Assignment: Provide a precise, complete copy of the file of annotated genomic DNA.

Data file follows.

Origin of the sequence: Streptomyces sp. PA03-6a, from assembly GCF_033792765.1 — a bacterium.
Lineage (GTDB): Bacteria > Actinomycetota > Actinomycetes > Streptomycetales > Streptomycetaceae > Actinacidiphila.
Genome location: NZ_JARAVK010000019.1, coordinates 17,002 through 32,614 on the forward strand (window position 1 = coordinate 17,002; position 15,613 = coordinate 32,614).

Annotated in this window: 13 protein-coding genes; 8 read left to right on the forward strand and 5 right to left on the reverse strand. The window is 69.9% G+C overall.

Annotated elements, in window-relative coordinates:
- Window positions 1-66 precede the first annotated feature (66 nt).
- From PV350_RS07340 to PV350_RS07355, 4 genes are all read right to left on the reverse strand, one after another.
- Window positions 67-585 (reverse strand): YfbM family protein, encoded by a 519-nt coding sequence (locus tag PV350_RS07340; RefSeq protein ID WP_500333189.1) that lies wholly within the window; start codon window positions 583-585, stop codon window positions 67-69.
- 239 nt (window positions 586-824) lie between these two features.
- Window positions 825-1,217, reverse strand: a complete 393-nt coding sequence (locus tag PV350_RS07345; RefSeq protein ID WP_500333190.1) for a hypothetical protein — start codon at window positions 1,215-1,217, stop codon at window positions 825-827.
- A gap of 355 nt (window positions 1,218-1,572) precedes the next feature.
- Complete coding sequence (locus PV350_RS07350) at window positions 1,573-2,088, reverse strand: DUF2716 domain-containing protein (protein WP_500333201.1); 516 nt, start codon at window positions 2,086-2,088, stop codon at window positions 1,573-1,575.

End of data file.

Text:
Origin of the sequence: Streptomyces sp. PA03-6a, from assembly GCF_033792765.1 — a bacterium.
Lineage (GTDB): Bacteria > Actinomycetota > Actinomycetes > Streptomycetales > Streptomycetaceae > Actinacidiphila.
Genome location: NZ_JARAVK010000019.1, coordinates 17,002 through 32,614 on the forward strand (window position 1 = coordinate 17,002; position 15,613 = coordinate 32,614).

Annotated in this window: 13 protein-coding genes; 8 read left to right on the forward strand and 5 right to left on the reverse strand. The window is 69.9% G+C overall.

Annotated elements, in window-relative coordinates:
- Window positions 1-66 precede the first annotated feature (66 nt).
- From PV350_RS07340 to PV350_RS07355, 4 genes are all read right to left on the reverse strand, one after another.
- Window positions 67-585 (reverse strand): YfbM family protein, encoded by a 519-nt coding sequence (locus tag PV350_RS07340; RefSeq protein ID WP_500333189.1) that lies wholly within the window; start codon window positions 583-585, stop codon window positions 67-69.
- 239 nt (window positions 586-824) lie between these two features.
- Window positions 825-1,217, reverse strand: a complete 393-nt coding sequence (locus tag PV350_RS07345; RefSeq protein ID WP_500333190.1) for a hypothetical protein — start codon at window positions 1,215-1,217, stop codon at window positions 825-827.
- A gap of 355 nt (window positions 1,218-1,572) precedes the next feature.
- Complete coding sequence (locus PV350_RS07350) at window positions 1,573-2,088, reverse strand: DUF2716 domain-containing protein (protein WP_500333201.1); 516 nt, start codon at window positions 2,086-2,088, stop codon at window positions 1,573-1,575.